Recommended popular books on time. All of the authors know their physics; none are mortal enemies of the English language. Enjoy:
- The End of Time. Julian Barbour. Probably the best single description of the block universe picture of time.
- How to Build a Time Machine. Paul Davies. Like it says. He provides a simple if slightly over-the-top way to build a time machine. Serious fun.
- A User’s Guide to the Universe: Surviving the Perils of Black Holes, Time Paradoxes, and Quantum Uncertainty. David Goldberg & Jeff Blomquist. I haven’t read this as it is not yet published (insert “my time machine is in the shop” joke here), but did have a chance to look at their galley copy when they did their recent talk. They are determined to present a clear & nonsense-free picture of the current physics thinking on frontier subjects like the expansion of the universe, time machines, the supercollider and so on.
- Time Travel in Einstein’s Universe: The Physical Possibilities of Travel Through Time. J. Richard Gott. He came up with a way to build a time machine out of two cosmic strings which is disturbingly clever. He also has a way to estimate (very roughly) how long something (a person, building, civilization, mouse trap) is likely to last if you know how old it is now. Good sense of humor too.
- Physics of the Impossible: A Scientific Exploration into the World of Phasers, Force Fields, Teleportation, and Time Travel. Michio Kaku. Good discussions of force fields, teleportation, starships, faster-than-light travel, and, of course, time travel. Kaku is particularly good at saying just what the word “impossible” means in different contexts.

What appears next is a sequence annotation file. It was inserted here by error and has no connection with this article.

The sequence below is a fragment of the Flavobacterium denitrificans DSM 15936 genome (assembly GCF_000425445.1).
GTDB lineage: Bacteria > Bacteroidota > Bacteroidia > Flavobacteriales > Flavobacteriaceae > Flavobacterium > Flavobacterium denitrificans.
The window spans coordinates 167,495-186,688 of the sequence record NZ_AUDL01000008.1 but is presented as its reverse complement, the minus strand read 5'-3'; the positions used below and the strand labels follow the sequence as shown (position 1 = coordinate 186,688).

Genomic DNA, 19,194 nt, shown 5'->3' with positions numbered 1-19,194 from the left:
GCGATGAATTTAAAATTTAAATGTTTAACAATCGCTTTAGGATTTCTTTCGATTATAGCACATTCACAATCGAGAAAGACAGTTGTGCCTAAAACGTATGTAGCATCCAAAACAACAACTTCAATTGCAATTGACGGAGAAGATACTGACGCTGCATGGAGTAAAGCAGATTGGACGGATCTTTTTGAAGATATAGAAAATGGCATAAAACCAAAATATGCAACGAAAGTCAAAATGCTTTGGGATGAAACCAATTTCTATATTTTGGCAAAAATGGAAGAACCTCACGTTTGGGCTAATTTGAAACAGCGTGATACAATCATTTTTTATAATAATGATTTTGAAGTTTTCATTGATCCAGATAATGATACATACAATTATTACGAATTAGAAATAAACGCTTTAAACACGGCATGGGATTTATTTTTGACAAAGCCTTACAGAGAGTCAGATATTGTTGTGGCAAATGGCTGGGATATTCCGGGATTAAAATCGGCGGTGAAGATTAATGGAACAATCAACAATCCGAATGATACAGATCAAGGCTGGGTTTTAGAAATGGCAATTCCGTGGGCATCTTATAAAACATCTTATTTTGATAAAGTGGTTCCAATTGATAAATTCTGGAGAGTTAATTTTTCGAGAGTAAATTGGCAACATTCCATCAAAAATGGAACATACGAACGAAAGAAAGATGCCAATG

- Time Traveler: A Scientist’s Personal Mission to Make Time Travel a Reality. Ronald L. Mallett. He has a proposal for building a time machine using “frame-dragging”. I don’t think it will work but I suspect it will be a very interesting failure.
- Time Machines: Time Travel in Physics, Metaphysics, and Science Fiction. J. Paul Nahin. Probably the best single starting point if you are interested in time travel. See also his Time Travel: A Writer’s Guide to the Real Science of Plausible Time Travel (Science Fiction Writing Series), if you have a desire to write science fiction but don’t want to re-invent the time machine.
- TThe River of Time. Igor D. Novikov. The chapter on the flow of time has in my view one of the clearest explanations of how you go from the timeless time of the block universe to the flowing time of the experienced universe. He is also responsible for the Novikov consistency principle: essentially, that if time travel is possible, events that create a paradox must be self-canceling.
- Time’s Arrow and Archimedes’ Point: New Directions for the Physics of Time. Huw Price. This is the work that persuaded me the block universe picture is more likely than not to be true. Price is a precise thinker; a pleasure to read.
- Timeless Reality : Symmetry, Simplicity, and Multiple Universes. Victor J. Stenger. A very forceful exposition of the block universe view. He is equally good on quantum mechanics: see his The Unconscious Quantum: Metaphysics in Modern Physics and Cosmology.
- Black Holes and Time Warps: Einstein’s Outrageous Legacy (Commonwealth Fund Book Program). Kip Thorne invented the wormhole time machine to help Carl Sagan out with his novel Contact, and in doing so kicked off a kind of renaissance of time machines. Particularly good discussion of the paradox issues & how to resolve them.
- The New Time Travelers: A Journey to the Frontiers of Physics. David Toomey. Good description of the state of the art of the art of time travel today. Readable, accurate, & covers the major questions.
I’ve included links to amazon.com for the books. This is partly for your convenience and partly because if you click on one of them & then buy the book, amazon will help me pay for the expenses of this blog. I’ve also included links to the author’s web site, if he has one, or to the wikipidia article about him if not. This is entirely for your convenience.